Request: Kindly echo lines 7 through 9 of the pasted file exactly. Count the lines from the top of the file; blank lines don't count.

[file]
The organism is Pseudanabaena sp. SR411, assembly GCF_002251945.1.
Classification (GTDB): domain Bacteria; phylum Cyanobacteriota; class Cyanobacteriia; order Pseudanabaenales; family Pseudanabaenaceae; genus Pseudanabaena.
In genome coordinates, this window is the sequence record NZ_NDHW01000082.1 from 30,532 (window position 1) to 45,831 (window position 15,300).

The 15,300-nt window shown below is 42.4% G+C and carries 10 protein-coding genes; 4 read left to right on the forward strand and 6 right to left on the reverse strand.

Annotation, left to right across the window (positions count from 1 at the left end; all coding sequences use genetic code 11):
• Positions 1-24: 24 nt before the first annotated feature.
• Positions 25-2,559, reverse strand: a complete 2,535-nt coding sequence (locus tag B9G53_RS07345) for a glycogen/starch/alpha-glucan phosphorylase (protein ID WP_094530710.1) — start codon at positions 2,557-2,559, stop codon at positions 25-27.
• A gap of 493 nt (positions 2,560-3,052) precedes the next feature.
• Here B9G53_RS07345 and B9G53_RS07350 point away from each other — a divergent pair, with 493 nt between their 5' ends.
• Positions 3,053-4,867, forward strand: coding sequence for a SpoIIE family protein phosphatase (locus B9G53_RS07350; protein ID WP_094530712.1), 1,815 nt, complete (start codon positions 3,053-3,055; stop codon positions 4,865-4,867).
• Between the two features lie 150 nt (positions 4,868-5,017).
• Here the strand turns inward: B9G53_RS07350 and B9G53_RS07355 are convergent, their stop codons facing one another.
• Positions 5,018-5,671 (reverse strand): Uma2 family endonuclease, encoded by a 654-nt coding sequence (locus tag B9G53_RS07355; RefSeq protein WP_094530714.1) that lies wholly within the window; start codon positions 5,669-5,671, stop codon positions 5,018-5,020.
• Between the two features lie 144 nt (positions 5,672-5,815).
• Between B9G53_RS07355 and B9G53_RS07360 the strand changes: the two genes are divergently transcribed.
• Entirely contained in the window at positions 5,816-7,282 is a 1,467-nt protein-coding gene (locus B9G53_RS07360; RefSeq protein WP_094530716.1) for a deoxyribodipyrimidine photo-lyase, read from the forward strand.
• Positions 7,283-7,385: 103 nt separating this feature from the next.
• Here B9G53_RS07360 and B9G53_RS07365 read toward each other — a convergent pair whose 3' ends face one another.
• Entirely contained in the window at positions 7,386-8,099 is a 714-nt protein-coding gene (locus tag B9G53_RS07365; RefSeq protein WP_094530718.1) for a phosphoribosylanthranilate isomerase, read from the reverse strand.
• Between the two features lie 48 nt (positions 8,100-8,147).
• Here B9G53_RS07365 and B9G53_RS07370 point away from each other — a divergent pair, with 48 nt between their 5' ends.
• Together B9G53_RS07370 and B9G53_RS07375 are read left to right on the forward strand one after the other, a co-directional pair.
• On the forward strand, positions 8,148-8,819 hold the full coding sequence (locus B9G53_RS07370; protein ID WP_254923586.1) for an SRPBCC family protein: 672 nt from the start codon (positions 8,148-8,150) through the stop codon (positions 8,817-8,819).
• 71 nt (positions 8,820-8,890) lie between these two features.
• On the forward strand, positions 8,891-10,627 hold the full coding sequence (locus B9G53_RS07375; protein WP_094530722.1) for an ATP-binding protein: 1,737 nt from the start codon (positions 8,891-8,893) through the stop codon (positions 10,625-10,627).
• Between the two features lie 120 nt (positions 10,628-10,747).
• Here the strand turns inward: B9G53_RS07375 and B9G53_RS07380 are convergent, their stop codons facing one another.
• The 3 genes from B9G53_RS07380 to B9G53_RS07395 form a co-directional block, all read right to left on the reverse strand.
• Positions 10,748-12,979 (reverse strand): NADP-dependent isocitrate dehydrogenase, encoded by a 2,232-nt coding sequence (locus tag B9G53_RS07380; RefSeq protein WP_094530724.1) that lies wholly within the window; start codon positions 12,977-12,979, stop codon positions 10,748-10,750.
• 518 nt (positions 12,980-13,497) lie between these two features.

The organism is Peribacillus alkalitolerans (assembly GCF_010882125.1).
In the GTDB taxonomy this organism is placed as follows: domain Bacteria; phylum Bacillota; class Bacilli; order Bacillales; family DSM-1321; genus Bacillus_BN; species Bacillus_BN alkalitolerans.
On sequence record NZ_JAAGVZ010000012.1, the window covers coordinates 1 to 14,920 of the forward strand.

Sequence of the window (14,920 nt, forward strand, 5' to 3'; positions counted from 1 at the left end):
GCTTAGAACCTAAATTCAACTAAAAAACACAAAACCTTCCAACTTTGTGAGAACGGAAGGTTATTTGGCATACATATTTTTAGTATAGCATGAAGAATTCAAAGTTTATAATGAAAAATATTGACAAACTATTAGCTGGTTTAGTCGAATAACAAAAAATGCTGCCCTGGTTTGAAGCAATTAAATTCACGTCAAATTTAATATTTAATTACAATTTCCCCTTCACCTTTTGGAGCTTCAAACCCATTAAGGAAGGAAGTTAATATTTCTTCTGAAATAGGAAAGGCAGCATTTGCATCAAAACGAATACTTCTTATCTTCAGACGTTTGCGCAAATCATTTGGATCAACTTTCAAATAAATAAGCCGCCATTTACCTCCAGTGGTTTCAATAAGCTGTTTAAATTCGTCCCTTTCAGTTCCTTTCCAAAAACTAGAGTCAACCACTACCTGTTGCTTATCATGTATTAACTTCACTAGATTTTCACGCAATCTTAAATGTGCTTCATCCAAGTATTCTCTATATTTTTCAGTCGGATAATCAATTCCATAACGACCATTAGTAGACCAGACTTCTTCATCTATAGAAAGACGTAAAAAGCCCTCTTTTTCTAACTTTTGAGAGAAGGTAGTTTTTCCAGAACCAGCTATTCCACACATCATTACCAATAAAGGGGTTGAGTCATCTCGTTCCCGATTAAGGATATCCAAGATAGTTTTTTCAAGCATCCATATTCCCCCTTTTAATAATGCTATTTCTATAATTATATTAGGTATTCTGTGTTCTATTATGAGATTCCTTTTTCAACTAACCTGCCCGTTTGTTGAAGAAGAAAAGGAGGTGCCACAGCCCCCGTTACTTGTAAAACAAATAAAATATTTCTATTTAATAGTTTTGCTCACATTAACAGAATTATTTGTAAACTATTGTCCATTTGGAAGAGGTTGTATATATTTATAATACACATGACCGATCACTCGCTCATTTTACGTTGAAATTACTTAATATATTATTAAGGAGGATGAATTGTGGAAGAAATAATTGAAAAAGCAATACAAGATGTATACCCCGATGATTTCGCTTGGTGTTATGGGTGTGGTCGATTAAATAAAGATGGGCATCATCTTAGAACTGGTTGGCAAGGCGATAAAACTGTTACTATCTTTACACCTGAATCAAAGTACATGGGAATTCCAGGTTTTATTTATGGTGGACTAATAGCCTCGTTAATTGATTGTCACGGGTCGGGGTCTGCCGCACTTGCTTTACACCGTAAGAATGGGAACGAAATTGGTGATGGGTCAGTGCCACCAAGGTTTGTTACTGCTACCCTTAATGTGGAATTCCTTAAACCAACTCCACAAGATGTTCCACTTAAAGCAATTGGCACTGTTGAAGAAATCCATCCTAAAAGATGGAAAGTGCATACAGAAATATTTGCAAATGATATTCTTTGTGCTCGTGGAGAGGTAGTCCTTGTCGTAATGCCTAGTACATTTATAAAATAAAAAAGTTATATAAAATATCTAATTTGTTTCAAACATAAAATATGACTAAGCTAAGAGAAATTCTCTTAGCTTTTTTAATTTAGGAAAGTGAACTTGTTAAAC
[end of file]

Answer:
• Positions 25-2,559, reverse strand: a complete 2,535-nt coding sequence (locus tag B9G53_RS07345) for a glycogen/starch/alpha-glucan phosphorylase (protein ID WP_094530710.1) — start codon at positions 2,557-2,559, stop codon at positions 25-27.
• A gap of 493 nt (positions 2,560-3,052) precedes the next feature.
• Here B9G53_RS07345 and B9G53_RS07350 point away from each other — a divergent pair, with 493 nt between their 5' ends.